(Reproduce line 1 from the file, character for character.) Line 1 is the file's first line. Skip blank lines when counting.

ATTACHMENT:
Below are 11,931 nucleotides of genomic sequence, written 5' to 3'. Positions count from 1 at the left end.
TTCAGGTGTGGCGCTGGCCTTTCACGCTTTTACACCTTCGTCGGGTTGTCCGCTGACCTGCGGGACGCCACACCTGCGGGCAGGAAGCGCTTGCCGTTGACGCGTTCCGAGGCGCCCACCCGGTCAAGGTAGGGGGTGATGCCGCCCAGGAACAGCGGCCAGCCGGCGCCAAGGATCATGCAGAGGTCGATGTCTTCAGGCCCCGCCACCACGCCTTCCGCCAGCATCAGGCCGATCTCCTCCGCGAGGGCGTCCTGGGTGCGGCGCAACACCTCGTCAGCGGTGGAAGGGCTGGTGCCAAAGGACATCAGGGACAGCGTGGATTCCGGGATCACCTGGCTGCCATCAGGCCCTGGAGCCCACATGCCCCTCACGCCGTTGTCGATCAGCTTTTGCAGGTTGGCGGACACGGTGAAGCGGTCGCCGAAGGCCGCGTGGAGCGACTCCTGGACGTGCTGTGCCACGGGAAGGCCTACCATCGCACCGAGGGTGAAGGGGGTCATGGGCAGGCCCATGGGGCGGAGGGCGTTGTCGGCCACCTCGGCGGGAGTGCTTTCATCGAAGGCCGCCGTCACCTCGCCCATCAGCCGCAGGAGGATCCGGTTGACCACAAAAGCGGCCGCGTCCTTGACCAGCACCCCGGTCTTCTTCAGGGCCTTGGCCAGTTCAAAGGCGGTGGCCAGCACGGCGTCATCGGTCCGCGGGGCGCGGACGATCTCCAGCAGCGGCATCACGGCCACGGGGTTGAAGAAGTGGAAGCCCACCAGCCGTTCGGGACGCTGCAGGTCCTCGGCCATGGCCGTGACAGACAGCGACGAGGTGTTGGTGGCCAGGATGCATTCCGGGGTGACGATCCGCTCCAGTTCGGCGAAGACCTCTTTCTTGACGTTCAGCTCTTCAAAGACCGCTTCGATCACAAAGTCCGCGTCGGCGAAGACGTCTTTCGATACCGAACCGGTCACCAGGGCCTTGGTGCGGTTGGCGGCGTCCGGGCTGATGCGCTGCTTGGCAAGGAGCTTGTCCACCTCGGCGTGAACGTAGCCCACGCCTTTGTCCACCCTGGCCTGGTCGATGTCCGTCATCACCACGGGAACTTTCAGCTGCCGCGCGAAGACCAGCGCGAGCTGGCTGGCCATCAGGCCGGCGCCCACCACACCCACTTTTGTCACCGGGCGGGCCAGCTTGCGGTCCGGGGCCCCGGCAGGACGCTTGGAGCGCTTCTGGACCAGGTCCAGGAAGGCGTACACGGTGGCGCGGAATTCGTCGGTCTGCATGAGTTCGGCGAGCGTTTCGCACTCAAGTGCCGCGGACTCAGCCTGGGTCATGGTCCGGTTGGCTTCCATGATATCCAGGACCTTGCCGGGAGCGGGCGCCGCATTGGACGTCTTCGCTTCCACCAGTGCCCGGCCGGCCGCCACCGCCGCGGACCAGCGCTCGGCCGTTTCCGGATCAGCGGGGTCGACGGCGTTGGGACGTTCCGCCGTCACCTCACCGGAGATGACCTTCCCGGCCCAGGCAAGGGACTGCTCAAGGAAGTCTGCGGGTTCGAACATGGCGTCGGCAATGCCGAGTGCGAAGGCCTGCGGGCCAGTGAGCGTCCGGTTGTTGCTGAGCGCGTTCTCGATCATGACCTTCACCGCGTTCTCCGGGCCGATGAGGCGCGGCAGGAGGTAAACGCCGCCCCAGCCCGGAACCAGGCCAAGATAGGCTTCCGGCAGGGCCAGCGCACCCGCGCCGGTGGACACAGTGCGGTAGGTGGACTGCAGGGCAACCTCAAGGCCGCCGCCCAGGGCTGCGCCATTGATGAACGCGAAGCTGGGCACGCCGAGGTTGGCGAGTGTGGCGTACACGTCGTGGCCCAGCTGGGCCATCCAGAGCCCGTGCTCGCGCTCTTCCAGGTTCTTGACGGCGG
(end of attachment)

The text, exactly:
Below are 11,931 nucleotides of genomic sequence, written 5' to 3'. Positions count from 1 at the left end.